Chicagoans Can Call 866-OUR-VOTE Hotline for Any Issues Exercising the Right to Vote In Tomorrow’s Election
- Jay Young email@example.com
CHICAGO — Common Cause Illinois reminds Chicagoans to use the nonpartisan Election Protection hotline, 866-OUR-VOTE, if they have any questions or encounter any challenges with casting a ballot in the election tomorrow, Tuesday, Feb. 28. Voters can call or text the hotline to connect with volunteers standing by to help.
The hotline features trained volunteers who answer questions ranging from registration and ballot deadlines, to voting in-person and voter requirements. Voters can also report any problems at polling locations or any instances of voter suppression.
Voters have the following hotlines available to them:
- 866-OUR-VOTE (866-687-8683) – English
- 888-VE-Y-VOTA (888-839-8682) – Spanish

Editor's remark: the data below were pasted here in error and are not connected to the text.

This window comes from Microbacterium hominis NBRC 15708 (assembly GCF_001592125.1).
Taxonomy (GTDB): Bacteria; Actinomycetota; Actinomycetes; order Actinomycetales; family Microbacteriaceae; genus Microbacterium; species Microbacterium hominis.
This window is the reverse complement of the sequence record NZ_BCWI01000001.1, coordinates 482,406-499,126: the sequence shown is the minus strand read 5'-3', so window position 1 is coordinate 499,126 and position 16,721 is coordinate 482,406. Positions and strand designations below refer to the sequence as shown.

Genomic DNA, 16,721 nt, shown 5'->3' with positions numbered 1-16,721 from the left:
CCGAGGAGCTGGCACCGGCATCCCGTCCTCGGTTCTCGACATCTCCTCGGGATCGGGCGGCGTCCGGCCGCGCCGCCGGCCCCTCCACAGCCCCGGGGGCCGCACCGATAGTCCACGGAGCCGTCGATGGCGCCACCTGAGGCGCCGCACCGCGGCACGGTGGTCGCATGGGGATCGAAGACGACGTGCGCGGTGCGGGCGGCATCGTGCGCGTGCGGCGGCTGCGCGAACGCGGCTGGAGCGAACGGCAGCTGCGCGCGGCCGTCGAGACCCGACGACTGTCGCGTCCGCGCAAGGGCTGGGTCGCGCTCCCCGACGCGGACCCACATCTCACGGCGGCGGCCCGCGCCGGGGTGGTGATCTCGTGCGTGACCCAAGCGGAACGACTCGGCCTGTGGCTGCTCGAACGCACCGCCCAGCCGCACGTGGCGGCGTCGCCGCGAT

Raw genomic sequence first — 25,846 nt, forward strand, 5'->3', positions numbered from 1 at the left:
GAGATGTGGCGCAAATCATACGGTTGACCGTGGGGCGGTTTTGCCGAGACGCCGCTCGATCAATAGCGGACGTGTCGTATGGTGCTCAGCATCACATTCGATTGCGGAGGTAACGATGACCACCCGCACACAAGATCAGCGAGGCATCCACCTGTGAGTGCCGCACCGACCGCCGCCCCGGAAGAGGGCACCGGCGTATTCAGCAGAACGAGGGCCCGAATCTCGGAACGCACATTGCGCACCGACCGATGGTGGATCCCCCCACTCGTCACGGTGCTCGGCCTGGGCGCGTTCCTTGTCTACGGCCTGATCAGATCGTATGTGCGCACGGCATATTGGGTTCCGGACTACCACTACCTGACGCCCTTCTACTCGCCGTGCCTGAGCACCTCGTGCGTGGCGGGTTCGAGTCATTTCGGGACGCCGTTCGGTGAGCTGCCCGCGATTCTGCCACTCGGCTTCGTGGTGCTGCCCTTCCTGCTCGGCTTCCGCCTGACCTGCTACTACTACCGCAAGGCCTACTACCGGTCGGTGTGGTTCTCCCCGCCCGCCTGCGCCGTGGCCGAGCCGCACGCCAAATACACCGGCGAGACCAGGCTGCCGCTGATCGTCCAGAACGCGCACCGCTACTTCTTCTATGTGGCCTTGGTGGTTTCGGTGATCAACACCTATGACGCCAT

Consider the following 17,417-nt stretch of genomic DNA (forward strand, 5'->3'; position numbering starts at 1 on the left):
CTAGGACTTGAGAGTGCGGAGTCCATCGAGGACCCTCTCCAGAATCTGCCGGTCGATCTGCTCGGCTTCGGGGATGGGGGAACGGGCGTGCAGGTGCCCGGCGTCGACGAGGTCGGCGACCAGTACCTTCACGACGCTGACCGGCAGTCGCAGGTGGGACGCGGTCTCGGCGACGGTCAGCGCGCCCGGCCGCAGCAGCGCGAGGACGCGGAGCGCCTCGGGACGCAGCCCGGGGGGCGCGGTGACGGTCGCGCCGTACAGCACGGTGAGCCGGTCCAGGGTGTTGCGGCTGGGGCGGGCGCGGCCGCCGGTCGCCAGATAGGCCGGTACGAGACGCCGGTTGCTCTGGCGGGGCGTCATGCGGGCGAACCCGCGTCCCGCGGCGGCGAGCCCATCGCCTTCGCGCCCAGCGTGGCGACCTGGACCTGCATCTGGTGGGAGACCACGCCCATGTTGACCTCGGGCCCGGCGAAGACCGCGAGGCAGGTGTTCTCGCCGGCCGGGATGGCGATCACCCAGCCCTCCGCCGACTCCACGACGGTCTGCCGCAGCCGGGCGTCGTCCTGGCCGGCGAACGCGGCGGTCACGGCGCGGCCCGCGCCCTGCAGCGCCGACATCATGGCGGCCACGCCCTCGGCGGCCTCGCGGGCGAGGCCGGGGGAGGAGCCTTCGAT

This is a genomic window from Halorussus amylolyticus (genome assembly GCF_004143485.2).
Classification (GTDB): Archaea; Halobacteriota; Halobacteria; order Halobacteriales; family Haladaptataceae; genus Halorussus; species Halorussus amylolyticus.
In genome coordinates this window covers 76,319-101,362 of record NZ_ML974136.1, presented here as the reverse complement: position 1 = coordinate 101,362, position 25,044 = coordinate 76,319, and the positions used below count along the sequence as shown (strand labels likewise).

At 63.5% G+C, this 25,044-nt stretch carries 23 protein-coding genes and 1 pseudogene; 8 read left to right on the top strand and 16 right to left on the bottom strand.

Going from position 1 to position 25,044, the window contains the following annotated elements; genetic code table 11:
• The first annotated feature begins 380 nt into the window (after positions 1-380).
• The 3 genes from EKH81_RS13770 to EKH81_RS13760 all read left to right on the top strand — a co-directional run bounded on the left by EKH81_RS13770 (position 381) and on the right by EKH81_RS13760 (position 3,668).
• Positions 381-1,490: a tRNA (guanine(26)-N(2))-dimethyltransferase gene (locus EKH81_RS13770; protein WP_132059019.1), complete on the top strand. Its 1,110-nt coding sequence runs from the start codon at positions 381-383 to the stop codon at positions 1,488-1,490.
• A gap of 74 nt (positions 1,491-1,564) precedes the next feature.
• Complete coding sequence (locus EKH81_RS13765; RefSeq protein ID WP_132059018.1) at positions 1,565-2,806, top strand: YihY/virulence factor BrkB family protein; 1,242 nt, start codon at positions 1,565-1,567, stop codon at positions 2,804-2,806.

- 844-YALLA-US (844-925-5287) – Arabic
- 888-API-VOTE (888-274-8683) – Bengali, Cantonese, Hindi, Korean, Mandarin, Tagalog, Urdu and Vietnamese
“This year, Chicagoans are faced with many choices — ranging from mayoral candidates to the high number of open seats in City Council to choosing the first Police District Council,” said Jay Young, Common Cause Illinois’ executive director. “It is crucial that voters have the tools they need to exercise their fundamental rights, and we aim to help through both our nonpartisan 866-OUR-VOTE hotline and volunteer poll monitors throughout the city.”
Additionally, Election Protection monitors social media for disinformation and organizes thousands of nonpartisan field volunteers, led by Common Cause, Lawyers’ Committee for Civil Rights Under the Law, and local partners, to provide direct voter support and help voters who experience problems casting their ballots.
“It is crucial that Chicago voters have the tools they need to exercise their fundamental rights,” said Young. “If anyone has a question about voting or runs into a problem, we strongly encourage them to call the hotline or look for one of our Election Protection volunteers wearing yellow t-shirts or black hats.”